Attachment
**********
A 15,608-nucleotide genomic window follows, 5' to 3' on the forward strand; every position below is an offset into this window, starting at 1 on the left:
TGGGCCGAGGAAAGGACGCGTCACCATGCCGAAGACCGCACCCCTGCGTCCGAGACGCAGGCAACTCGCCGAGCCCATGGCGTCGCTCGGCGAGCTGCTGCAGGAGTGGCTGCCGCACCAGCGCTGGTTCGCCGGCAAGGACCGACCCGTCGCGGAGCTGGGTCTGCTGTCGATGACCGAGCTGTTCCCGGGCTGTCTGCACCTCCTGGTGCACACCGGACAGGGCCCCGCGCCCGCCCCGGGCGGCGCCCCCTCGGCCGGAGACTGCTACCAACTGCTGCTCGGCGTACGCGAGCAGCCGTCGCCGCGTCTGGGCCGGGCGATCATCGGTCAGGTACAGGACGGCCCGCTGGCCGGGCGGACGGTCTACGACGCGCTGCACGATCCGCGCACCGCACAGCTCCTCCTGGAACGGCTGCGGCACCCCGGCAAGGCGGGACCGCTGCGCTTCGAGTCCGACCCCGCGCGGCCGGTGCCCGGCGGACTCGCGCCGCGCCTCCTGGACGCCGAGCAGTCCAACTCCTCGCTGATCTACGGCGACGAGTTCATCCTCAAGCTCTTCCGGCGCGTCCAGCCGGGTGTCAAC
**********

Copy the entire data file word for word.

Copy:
A 15,608-nucleotide genomic window follows, 5' to 3' on the forward strand; every position below is an offset into this window, starting at 1 on the left:
TGGGCCGAGGAAAGGACGCGTCACCATGCCGAAGACCGCACCCCTGCGTCCGAGACGCAGGCAACTCGCCGAGCCCATGGCGTCGCTCGGCGAGCTGCTGCAGGAGTGGCTGCCGCACCAGCGCTGGTTCGCCGGCAAGGACCGACCCGTCGCGGAGCTGGGTCTGCTGTCGATGACCGAGCTGTTCCCGGGCTGTCTGCACCTCCTGGTGCACACCGGACAGGGCCCCGCGCCCGCCCCGGGCGGCGCCCCCTCGGCCGGAGACTGCTACCAACTGCTGCTCGGCGTACGCGAGCAGCCGTCGCCGCGTCTGGGCCGGGCGATCATCGGTCAGGTACAGGACGGCCCGCTGGCCGGGCGGACGGTCTACGACGCGCTGCACGATCCGCGCACCGCACAGCTCCTCCTGGAACGGCTGCGGCACCCCGGCAAGGCGGGACCGCTGCGCTTCGAGTCCGACCCCGCGCGGCCGGTGCCCGGCGGACTCGCGCCGCGCCTCCTGGACGCCGAGCAGTCCAACTCCTCGCTGATCTACGGCGACGAGTTCATCCTCAAGCTCTTCCGGCGCGTCCAGCCGGGTGTCAAC